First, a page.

Senate Bill 826, Impose licensure on naturopathic physicians: Passed 24 to 11 in the Senate
To impose licensure and regulation on naturopathic physicians, with license fees, education requirements and more. The bill defines naturopathic medicine as “a system of practice that is based on the natural healing capacity of individuals.”
Senate Bill 655, Create domestic violence confidential address program: Passed 36 to 0 in the Senate
To establish an address confidentiality program for victims of domestic violence crimes, with the state Attorney General giving a victim a “designated address” to which mail could be sent and then forwarded to the individual’s current location. This location would not be subject to disclosure under open records laws, and the person could also vote in elections using the designated address.
Senate Bill 969, Criminalize marijuana-infused alcohol: Passed 35 to 0 in the Senate
To make the use, possession and sale of marijuana-infused alcoholic drinks a misdemeanor crime.
House Bill 5775, Repeal obsolete lame horse law: Passed 99 to 9 in the House
To repeal a law dating back to 1913 that regulates the sale of a horse or mule which by reason of debility, disease, lameness or injury is permanently unfit for work.
Senate Bill 839, Revise mining permit amendment process: Passed 63 to 45 in the House
To establish streamlined procedures and timetables for a mining company getting revisions to restrictions in its state operating permit, with many exceptions. This would apply to determinations that a permit amendment does not “result in environmental impacts that are materially increased or different” from those specified in the original permit.
House Bill 5749, Allow truck platoons on highways: Passed 64 to 44 in the House
To exempt truck platoon operations from a traffic law requirement that trucks leave sufficient space between themselves for a vehicle to enter that space. "Platoon" is defined as vehicles "traveling in a unified manner at electronically coordinated speeds." Under current law truck drivers must leave “sufficient space between the vehicle and another truck so that an overtaking vehicle may enter and occupy the space without danger.”
House Bill 5750, Authorize surrendered newborn 'baby boxes': Passed 97 to 11 in the House
To revise a 2000 law that provides legal protections to a mother who anonymously surrenders a newborn to an emergency service provider, by allowing providers to install a “newborn safety device” similar in operation to a bank drive-up window or library book return slot, except it would be clean, safe, warm and designed to trigger a 911-call and a notice to staff within 30 seconds that there’s a baby inside.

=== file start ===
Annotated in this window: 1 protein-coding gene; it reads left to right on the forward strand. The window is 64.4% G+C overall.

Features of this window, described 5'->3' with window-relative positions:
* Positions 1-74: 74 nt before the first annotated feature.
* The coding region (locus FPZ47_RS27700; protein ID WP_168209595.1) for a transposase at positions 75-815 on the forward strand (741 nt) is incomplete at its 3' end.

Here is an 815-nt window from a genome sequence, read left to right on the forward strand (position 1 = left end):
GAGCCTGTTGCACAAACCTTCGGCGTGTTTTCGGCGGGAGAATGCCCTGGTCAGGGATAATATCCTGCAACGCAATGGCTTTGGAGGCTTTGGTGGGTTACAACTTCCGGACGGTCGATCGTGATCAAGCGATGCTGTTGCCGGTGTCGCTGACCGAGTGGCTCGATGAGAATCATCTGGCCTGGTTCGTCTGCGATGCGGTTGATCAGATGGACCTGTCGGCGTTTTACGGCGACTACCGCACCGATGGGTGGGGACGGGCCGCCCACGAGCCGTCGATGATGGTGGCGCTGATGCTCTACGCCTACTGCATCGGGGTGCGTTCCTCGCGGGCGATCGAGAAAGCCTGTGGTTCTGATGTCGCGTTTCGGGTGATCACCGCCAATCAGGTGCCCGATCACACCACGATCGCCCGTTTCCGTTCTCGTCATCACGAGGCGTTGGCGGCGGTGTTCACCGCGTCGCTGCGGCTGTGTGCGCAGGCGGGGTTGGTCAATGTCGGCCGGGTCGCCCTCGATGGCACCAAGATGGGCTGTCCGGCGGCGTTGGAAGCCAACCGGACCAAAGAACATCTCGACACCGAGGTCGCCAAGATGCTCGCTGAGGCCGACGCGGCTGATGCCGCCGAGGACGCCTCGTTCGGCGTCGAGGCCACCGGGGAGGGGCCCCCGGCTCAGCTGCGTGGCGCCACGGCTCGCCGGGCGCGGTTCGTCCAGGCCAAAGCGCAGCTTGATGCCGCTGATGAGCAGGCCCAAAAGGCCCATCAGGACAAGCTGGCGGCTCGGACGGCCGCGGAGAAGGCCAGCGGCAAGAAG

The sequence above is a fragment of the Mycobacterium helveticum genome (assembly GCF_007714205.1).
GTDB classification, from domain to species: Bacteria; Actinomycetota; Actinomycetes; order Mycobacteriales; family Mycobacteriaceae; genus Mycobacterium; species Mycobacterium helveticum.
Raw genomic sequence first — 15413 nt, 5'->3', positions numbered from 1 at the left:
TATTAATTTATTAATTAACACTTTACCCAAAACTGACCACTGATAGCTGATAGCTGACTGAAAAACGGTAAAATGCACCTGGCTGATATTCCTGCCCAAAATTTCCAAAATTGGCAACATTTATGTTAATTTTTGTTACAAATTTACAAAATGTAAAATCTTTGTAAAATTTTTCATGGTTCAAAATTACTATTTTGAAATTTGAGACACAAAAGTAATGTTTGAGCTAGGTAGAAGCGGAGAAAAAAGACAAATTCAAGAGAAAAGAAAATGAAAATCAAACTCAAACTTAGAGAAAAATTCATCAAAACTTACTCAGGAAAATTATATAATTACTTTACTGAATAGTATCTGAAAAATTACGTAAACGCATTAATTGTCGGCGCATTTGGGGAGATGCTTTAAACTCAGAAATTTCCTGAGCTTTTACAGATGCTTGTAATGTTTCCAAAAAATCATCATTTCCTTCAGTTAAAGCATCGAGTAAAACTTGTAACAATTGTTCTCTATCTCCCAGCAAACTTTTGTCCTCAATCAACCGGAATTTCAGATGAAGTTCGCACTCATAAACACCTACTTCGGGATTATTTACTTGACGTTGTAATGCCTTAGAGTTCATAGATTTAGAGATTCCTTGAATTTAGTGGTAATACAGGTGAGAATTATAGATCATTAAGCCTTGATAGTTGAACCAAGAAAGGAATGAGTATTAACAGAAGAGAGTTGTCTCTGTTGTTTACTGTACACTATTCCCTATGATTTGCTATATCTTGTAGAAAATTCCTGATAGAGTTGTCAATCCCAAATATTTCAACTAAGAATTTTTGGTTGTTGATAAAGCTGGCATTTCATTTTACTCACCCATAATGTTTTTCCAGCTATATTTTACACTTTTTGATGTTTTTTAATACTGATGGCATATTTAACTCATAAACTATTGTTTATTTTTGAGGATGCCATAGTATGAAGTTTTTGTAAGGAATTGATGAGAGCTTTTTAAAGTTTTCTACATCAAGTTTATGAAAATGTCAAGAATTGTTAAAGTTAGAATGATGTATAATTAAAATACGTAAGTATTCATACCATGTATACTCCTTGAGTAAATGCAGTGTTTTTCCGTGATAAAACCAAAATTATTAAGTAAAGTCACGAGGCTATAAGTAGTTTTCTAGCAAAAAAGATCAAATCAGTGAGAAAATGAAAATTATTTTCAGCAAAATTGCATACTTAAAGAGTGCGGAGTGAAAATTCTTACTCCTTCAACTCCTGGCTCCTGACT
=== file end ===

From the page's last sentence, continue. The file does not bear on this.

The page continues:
House Bill 5638, Revise groundwater withdrawal permit regime: Passed 93 to 15 in the House
To revise a 2008 law that imposed a comprehensive regulatory regime and restrictions on industrial, commercial and agricultural groundwater uses that might have a negative impact. The bill would allow a more streamlined process for agricultural and other withdrawals that meet certain conditions, and establish deadlines for state officials to process permit requests. It would also repeal a requirement that landowners make public certain agricultural well use information.
House Bill 5325, Let local business subsidy entities tax residences: Passed 76 to 32 in the House
To expand the taxing power of local authorities created to deliver direct and indirect subsidies to business property owners in “principal shopping districts” and “business improvement districts,” by letting them impose property taxes styled as “special assessments” on home and residential property owners. Under current law residential property is excluded from the levies these entities are authorized to impose.
House Bill 5902, Allow residential "cross-subsidization" of solar cell maker's lower electric rates: Passed 77 to 31 in the House
To allow the indefinite continuation of special discounted electricity rates granted by Consumers Energy to the Hemlock Semiconductor subsidiary of Dow Corning, which under a 2010 law were exempted from a ban on cross-subsidization between residential and commercial/industrial customers (meaning residential customers pay more while Hemlock pays less). The styles the discount as a privilege potentially available to all industrial customers, but details that limit it to just this one company. Note: Hemlock makes photovoltaic solar cells, which were recently granted tariff protection against foreign competition by the Trump administration.
SOURCE: MichiganVotes.org, a free, non-partisan website created by the Mackinac Center for Public Policy, providing concise, non-partisan, plain-English descriptions of every bill and vote in the Michigan House and Senate. Please visit www.MichiganVotes.org.
Permission to reprint this blog post in whole or in part is hereby granted, provided that the author (or authors) and the Mackinac Center for Public Policy are properly cited. Permission to reprint any comments below is granted only for those comments written by Mackinac Center policy staff.
Get insightful commentary and the most reliable research on Michigan issues sent straight to your inbox.
The Mackinac Center for Public Policy is a nonprofit research and educational institute that advances the principles of free markets and limited government. Through our research and education programs, we challenge government overreach and advocate for a free-market approach to public policy that frees people to realize their potential and dreams.
Please consider contributing to our work to advance a freer and more prosperous state.